Presence of God – My God, You have infused love into my soul. Grant that it may increase until it brings me to union with You.
“God continues to do and to work in the soul by means of this night, illumining and enkindling it divinely with yearnings for God alone and for naught else whatever” (John of the Cross, Dark Night of the Soul, II, 13,11). In proportion as it detaches itself from earth, leaving aside all affection and desire for creatures, the soul climbs “the secret ladder” of love which raises it step by step even unto its Creator, “for it is love alone that unites and joins the soul to God” (ibid., 18,5).
This enkindling of love is not perceived in the beginning of the purification, because then “this divine fire is used in drying up and making ready the wood (which is the soul), rather than in giving it heat. But, as time goes on, the fire begins to give heat to the soul, and the soul then very commonly feels this enkindling and heat of love” (ibid., 12,5). The flames of love can produce great spiritual delight; there are moments of unspeakable joy in which the soul receives a foretaste of its approaching union with God, a joy which compensates fully for all the pain and anguish suffered in the obscurity of the night, and one which encourages it to accept wholeheartedly whatever it must still undergo to attain perfect union with God. Nevertheless, it is well to remember that the enkindling of love does not consist in the joy the soul may experience, but rather in the firm determination of the will to give itself entirely to God. Moreover, “this is wrought by the Lord, who infuses as He wills,” that is, who can infuse love, either “leaving the will in aridity” (ibid., 12,7) or inflaming it with sweet ardor.
Be that as it may, what matters is not the enjoyment of love, but our rapid advancement in it, for love is the only power that can unite us to God. St. John of the Cross, developing this topic, states precisely: “It is to be observed, then, that love is the inclination of the soul and the strength and power which it has to go to God … and thus, the more degrees of love the soul has, the more profoundly does it enter into God and the more is it centered in Him” (John of the Cross, Living Flame of Love, 1,13). As a stone in its fall is drawn toward the center of the earth by gravity, so the soul is drawn to God by the power of love. The stronger the love, the more powerfully will the soul be drawn to God and entirely united to Him: “the strongest love is the most unitive love” (ibid.). How, then, could a soul that sincerely desires union with God fail to exert all its efforts to grow in love?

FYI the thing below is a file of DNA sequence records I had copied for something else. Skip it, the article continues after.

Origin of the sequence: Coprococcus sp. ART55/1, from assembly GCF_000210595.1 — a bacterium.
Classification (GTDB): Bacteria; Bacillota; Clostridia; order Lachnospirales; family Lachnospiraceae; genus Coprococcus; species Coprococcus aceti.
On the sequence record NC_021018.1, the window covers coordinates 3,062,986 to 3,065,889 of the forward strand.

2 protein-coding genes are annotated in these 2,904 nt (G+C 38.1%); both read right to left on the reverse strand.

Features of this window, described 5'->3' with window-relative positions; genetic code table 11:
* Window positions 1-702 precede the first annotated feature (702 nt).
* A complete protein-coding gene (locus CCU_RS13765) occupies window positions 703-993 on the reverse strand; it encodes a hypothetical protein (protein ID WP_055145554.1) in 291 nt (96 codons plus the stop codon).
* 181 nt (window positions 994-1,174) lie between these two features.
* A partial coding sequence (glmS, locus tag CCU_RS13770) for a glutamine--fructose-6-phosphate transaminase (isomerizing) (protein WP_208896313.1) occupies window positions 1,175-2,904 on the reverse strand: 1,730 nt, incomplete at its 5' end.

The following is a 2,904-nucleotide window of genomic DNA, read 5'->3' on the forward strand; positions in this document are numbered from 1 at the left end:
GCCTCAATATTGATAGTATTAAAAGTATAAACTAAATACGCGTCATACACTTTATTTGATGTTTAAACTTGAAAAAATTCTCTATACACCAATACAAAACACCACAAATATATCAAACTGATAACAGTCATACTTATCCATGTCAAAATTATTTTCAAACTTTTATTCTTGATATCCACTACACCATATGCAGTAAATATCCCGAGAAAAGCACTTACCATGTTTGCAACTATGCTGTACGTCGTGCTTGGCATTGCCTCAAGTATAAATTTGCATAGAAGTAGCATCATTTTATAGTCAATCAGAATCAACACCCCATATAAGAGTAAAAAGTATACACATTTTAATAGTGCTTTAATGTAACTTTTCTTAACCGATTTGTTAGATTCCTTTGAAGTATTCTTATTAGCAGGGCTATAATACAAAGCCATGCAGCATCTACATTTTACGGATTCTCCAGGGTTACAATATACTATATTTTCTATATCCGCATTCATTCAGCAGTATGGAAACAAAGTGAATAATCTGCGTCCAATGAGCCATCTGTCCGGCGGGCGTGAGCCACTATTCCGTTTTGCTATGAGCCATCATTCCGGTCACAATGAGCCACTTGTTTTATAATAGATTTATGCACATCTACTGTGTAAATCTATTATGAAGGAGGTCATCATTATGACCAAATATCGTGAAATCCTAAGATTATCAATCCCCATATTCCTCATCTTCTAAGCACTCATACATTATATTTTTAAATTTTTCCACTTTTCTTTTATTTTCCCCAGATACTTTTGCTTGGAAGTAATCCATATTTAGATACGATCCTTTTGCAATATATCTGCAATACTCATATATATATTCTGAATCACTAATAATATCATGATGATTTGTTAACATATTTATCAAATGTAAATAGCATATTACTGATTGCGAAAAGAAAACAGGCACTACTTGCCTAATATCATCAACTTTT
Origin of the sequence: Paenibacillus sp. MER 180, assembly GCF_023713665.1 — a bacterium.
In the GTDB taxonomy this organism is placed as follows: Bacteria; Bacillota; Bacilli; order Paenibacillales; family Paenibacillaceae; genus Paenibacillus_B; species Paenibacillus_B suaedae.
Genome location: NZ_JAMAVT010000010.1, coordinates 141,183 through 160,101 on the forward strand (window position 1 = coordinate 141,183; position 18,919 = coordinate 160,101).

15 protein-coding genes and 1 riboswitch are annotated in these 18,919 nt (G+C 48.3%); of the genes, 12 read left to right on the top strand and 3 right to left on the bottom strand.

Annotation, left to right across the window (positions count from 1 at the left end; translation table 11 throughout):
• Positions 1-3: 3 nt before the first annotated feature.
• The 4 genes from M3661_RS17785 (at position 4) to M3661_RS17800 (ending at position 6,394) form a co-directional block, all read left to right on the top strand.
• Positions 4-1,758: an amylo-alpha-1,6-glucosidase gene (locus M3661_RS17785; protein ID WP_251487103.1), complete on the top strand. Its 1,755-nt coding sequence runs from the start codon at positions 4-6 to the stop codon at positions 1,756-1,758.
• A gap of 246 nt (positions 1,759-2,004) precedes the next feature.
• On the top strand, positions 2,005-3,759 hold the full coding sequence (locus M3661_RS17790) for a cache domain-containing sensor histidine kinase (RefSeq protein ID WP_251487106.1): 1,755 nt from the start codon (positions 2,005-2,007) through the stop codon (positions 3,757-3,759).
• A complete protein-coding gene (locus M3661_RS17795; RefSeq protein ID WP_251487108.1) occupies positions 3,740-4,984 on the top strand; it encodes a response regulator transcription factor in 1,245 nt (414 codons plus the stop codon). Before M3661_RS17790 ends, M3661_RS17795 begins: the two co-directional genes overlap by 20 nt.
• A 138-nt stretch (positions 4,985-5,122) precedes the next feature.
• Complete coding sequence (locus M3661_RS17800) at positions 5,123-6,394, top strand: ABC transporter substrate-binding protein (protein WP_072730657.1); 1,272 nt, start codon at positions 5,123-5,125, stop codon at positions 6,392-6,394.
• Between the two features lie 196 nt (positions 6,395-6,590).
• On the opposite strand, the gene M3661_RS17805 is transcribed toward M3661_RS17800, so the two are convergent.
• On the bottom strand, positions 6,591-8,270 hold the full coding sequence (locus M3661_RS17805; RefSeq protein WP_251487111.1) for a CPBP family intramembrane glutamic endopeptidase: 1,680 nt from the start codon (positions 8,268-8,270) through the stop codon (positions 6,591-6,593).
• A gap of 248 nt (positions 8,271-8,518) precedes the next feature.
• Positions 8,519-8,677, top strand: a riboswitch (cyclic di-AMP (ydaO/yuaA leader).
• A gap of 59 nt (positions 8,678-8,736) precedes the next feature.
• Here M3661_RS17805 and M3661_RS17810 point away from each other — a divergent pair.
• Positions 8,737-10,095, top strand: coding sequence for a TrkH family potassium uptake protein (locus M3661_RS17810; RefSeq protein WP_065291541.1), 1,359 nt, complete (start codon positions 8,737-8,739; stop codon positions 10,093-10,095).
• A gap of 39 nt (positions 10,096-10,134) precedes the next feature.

“O most loved King of peace, desired by all generous hearts in heaven and upon earth, who ask me with infinite sweetness to love You with all my heart, my mind, and my strength; despise not my sighs and yearnings.
“Beloved King, You came into the world to reign in the hearts of men by Your sweet law of charity, grant that I may love You with all my heart, and all the strength of my mind. Grant, most amiable Lord, that I may live no longer in myself but in You, who are my life; transform me into Yourself by love’s activity. Communicate to me that sweet fire which burns in Your Heart and grant that in all things I may seek You alone, You who are the true peace and center of my soul. I await but one thing from You: kindle Your eternal fire within me and let it beget in my heart such great desire for You that I may seek You always, night and day; let this longing constrain me to use everything, to seize every occasion, to find ever new ways of pleasing You and of inducing all creatures to serve You, to love You, and to unite themselves to You by the bond of charity.
“Come within me, O sweet Spouse of my soul, O ardent Heart, desirous of my own. Enter Your dwelling as absolute Lord, and govern there irresistibly by the power of Your omnipotent love. This very day I wish to be drawn to You, O generous Son of God; let my soul be transformed in Yours, and, after that, You will be my soul, my life, the one comfort of my afflicted heart, and my only consolation” (Ven. John of Jesus Mary).
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Art: St. John of the Cross, Francisco de Zurbarán, 1656, PD-US, Wikimedia Commons. Father Gabriel of St. Mary Magdalen, mirror from open source material.